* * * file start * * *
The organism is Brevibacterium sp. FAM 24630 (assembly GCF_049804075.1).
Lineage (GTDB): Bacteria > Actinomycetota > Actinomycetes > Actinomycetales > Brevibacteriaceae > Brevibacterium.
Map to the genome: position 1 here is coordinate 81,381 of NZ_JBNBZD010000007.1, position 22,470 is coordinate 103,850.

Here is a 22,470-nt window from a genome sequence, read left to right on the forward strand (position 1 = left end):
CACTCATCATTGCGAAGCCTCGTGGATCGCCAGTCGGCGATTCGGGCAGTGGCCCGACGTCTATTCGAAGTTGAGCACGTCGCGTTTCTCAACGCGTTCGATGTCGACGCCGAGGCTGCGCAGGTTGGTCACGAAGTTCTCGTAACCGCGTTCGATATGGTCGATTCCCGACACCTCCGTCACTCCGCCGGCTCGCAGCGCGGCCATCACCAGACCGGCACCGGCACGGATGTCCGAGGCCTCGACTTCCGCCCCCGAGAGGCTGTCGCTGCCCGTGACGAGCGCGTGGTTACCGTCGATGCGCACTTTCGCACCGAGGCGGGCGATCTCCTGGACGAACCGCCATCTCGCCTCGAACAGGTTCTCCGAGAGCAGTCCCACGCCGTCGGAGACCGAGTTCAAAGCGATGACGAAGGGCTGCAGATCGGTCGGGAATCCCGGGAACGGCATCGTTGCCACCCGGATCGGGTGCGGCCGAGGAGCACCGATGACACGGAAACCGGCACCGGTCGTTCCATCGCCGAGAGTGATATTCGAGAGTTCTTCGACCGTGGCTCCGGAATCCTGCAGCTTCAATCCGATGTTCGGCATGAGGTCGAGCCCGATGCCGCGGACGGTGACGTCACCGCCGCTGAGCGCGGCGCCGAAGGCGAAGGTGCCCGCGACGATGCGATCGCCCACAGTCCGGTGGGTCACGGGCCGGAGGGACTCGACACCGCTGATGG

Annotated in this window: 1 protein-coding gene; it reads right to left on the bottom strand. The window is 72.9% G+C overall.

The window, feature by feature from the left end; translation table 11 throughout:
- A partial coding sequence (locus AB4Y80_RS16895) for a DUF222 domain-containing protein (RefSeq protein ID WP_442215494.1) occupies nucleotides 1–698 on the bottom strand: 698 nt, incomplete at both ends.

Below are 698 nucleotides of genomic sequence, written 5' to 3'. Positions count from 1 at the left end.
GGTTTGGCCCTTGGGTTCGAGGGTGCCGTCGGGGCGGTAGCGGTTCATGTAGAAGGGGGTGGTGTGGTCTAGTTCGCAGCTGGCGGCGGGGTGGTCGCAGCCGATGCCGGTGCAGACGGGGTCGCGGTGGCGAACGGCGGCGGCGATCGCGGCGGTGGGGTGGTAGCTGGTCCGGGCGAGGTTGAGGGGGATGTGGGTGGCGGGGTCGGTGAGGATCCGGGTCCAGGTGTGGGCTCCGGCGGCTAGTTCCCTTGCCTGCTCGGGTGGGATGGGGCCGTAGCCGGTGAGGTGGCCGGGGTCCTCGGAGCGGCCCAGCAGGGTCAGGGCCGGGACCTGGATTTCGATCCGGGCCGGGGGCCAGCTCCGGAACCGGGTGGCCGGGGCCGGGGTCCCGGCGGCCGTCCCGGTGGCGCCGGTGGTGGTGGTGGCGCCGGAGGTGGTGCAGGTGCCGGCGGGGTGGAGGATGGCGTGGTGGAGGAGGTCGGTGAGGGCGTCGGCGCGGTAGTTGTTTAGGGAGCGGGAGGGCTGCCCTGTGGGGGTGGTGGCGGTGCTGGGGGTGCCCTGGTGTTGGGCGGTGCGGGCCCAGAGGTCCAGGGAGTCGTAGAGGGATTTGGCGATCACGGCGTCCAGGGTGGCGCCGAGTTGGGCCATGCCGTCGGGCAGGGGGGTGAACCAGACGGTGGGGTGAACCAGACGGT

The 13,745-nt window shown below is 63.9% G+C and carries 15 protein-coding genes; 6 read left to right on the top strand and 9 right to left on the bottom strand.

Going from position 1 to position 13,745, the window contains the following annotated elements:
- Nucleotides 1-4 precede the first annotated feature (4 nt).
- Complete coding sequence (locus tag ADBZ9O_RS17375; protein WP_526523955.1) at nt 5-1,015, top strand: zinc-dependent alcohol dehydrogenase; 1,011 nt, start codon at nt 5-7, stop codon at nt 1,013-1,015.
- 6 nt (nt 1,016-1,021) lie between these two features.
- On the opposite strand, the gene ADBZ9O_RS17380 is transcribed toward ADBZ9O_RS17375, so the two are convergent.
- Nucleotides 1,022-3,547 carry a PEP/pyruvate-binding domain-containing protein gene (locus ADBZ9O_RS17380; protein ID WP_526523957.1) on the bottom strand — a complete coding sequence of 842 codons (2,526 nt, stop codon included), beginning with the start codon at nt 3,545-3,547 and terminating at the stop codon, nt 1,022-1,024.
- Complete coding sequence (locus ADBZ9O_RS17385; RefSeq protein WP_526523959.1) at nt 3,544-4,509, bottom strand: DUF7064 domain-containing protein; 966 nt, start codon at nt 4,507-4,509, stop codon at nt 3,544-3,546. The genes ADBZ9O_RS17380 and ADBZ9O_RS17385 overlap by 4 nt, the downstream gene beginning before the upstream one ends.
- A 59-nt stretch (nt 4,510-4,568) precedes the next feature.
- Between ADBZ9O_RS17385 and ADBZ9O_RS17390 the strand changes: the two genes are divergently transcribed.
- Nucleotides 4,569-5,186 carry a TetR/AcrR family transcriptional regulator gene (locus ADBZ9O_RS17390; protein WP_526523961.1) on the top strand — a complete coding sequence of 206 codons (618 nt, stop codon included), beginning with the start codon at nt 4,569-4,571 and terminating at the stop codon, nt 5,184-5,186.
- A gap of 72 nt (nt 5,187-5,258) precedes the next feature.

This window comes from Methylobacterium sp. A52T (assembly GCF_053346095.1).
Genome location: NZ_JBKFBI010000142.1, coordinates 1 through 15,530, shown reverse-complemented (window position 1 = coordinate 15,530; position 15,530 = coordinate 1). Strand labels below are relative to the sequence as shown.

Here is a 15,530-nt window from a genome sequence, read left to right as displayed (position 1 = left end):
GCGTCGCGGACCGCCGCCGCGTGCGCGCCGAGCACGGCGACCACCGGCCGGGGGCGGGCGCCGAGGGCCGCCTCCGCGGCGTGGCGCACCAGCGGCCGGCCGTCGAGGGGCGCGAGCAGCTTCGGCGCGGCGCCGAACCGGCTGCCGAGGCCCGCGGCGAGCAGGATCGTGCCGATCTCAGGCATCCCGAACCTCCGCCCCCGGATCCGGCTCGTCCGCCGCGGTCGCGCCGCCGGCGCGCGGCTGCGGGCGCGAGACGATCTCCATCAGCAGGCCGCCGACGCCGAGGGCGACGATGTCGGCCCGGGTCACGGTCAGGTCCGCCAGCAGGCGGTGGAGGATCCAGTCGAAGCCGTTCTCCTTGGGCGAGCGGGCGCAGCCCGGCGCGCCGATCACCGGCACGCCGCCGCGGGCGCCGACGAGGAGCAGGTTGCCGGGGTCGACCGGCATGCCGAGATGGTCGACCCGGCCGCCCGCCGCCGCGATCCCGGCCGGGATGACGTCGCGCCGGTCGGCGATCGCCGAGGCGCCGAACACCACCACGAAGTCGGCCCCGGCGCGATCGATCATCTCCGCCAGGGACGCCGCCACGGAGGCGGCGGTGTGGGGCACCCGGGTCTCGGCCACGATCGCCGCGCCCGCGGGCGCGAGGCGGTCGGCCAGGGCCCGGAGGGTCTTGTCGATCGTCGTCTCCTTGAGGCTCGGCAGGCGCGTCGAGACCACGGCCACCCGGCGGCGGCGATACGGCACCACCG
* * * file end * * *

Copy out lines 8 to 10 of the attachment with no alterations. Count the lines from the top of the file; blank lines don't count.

- A partial coding sequence (locus AB4Y80_RS16895) for a DUF222 domain-containing protein (RefSeq protein ID WP_442215494.1) occupies nucleotides 1–698 on the bottom strand: 698 nt, incomplete at both ends.

Below are 698 nucleotides of genomic sequence, written 5' to 3'. Positions count from 1 at the left end.
GGTTTGGCCCTTGGGTTCGAGGGTGCCGTCGGGGCGGTAGCGGTTCATGTAGAAGGGGGTGGTGTGGTCTAGTTCGCAGCTGGCGGCGGGGTGGTCGCAGCCGATGCCGGTGCAGACGGGGTCGCGGTGGCGAACGGCGGCGGCGATCGCGGCGGTGGGGTGGTAGCTGGTCCGGGCGAGGTTGAGGGGGATGTGGGTGGCGGGGTCGGTGAGGATCCGGGTCCAGGTGTGGGCTCCGGCGGCTAGTTCCCTTGCCTGCTCGGGTGGGATGGGGCCGTAGCCGGTGAGGTGGCCGGGGTCCTCGGAGCGGCCCAGCAGGGTCAGGGCCGGGACCTGGATTTCGATCCGGGCCGGGGGCCAGCTCCGGAACCGGGTGGCCGGGGCCGGGGTCCCGGCGGCCGTCCCGGTGGCGCCGGTGGTGGTGGTGGCGCCGGAGGTGGTGCAGGTGCCGGCGGGGTGGAGGATGGCGTGGTGGAGGAGGTCGGTGAGGGCGTCGGCGCGGTAGTTGTTTAGGGAGCGGGAGGGCTGCCCTGTGGGGGTGGTGGCGGTGCTGGGGGTGCCCTGGTGTTGGGCGGTGCGGGCCCAGAGGTCCAGGGAGTCGTAGAGGGATTTGGCGATCACGGCGTCCAGGGTGGCGCCGAGTTGGGCCATGCCGTCGGGCAGGGGGGTGAACCAGACGGTGGGGTGAACCAGACGGT